New weed jumps the fence


with Brownie

AS responsible gardeners, we all have a duty of care to make sure that what we grow in our patch, doesn’t become a problem for someone else.

Of the more than 2,500 weeds affecting our environment across the country, around two-thirds of them have escaped from gardens.

Every year, a handful of new plants are found to have jumped the fence and become established into areas that they have never been found in before.

Just recently, the first ever recording of a new environmental weed was made in the Coolum area.

Queensland Parks and Wildlife rangers found an unusual tree growing within the Mount Coolum National Park. It turned out to be a garden ornamental called the Autograph Tree (Clusia rosea).

The Autograph Tree is a small, crooked-trunked tree reaching about 8m tall, with very large and conspicuous dark glossy green, paddle-shaped leaves. When broken, stems and leaves exude a copious yellow sap that hardens into a resin-like substance that is mildly toxic.

The tree is named from the curious fact that leaves can be written on using a pencil, and the resulting message remains like green calligraphy on the living leaf.

Ping-pong ball-sized buds develop into large pink and white flowers (up to 8cm across), becoming large fruits, splitting to reveal many reddish seeds. Larger trees can produce aerial roots, rather like a Pandanus does.

The rangers have found and removed over 20 plants from within the national park and surrounds, all of which have grown from seed originating in local backyard gardens.

Overseas, the Autograph Tree has shown its pest potential, invading coastal areas in the Hawaiian Islands of Maui, Oahu, Kauai, and the Big Island, and has become weedy in some Sri Lankan ecosystems. There is also evidence of weediness in parts of South Africa.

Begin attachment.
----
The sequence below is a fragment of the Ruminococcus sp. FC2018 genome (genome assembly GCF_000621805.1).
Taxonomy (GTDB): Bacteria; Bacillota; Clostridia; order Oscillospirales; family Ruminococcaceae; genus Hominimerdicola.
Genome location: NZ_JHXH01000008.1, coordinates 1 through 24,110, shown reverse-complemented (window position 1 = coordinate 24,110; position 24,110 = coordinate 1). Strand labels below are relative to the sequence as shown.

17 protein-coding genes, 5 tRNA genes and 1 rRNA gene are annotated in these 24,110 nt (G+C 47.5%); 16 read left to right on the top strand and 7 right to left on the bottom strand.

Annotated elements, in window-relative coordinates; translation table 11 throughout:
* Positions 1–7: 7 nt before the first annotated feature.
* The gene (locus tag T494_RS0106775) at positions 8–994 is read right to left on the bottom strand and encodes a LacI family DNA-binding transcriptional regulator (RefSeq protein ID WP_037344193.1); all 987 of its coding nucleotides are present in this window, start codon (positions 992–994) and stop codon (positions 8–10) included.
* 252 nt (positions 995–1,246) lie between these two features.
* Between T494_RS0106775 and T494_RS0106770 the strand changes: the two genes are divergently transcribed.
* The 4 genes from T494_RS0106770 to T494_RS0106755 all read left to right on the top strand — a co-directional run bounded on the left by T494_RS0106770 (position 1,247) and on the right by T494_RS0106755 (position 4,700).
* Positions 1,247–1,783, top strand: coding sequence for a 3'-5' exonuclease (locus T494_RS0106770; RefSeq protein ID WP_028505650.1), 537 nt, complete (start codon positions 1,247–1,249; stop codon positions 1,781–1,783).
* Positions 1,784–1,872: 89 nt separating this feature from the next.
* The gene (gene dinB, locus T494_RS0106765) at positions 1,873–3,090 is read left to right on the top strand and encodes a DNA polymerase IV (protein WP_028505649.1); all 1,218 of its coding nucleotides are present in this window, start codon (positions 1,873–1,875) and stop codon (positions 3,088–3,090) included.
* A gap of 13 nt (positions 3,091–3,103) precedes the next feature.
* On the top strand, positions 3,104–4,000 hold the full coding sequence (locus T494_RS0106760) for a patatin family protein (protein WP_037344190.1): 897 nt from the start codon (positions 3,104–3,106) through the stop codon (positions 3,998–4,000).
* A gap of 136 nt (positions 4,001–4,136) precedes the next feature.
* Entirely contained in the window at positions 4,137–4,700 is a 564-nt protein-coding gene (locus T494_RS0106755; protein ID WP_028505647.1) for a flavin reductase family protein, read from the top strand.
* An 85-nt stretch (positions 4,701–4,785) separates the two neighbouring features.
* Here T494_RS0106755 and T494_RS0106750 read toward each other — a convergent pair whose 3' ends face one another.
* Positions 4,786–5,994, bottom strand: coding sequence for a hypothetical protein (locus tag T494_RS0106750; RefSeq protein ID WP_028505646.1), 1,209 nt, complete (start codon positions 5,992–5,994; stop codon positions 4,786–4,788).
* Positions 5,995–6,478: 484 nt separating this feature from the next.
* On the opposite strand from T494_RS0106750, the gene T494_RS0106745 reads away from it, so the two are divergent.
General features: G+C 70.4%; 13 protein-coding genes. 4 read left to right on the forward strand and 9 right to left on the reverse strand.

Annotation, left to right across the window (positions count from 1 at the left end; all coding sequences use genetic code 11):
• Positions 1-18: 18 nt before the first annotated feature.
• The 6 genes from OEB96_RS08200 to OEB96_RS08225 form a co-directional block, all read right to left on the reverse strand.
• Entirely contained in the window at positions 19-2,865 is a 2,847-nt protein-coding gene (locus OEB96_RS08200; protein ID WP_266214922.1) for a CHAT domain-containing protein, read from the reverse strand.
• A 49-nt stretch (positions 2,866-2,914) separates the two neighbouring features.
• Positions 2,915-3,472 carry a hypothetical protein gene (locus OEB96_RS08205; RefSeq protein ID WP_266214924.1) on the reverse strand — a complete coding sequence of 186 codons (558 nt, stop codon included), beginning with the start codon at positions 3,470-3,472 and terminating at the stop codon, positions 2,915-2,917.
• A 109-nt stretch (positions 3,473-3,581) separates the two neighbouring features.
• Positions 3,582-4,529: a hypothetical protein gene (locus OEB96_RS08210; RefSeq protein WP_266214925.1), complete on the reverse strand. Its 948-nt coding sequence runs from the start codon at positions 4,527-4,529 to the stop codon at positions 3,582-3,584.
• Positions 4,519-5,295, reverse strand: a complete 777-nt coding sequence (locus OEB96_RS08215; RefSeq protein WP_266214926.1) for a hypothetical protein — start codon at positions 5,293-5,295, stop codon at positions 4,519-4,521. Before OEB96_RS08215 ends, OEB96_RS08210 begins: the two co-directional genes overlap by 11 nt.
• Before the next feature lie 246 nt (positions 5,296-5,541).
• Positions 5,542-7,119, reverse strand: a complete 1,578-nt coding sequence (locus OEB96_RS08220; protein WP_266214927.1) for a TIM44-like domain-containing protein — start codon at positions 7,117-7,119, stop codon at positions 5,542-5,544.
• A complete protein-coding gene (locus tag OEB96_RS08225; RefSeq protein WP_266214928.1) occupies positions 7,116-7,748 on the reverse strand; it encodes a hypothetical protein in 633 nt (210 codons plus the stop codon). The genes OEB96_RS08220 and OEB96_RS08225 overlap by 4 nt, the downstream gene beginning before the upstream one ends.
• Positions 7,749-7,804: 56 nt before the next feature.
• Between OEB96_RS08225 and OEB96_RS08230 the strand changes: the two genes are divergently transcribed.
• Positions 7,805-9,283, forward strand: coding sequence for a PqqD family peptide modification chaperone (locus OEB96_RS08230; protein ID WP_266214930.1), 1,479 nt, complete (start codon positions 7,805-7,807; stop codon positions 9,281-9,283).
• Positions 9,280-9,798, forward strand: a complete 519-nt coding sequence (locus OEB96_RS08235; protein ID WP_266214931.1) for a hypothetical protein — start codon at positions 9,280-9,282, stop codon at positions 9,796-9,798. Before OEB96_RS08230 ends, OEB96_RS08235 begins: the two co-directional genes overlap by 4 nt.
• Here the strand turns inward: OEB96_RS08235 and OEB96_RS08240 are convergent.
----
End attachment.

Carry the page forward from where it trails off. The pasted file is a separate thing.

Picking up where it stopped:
The species is problematic, as it can germinate high in the forks of trees, and become almost epiphytic, sending down roots that eventually strangle the host tree. This arboreal habit makes it difficult to detect and control.

Many people are now looking for this newly invading plant species across coastal Queensland, and the Sunshine Coast Council is considering whether the Autograph Tree should be added to their list of ‘locally significant’ invasive plant species under their Biosecurity Plan.

Early detection and control will prove vital in preventing this species from potentially becoming as widespread as it is in parts of the Hawaiian Islands.

If you think you have this tree in your garden or believe you might have seen plants locally, become a ‘weed spotter’ and report it to Council on 5475 7272.

Don’t forget that if you’ve got a question or would like to ask me something, send an email to
reception@gcnews.com.au. I’d also love to see photos of anything special you’ve got in your garden.

Advertisement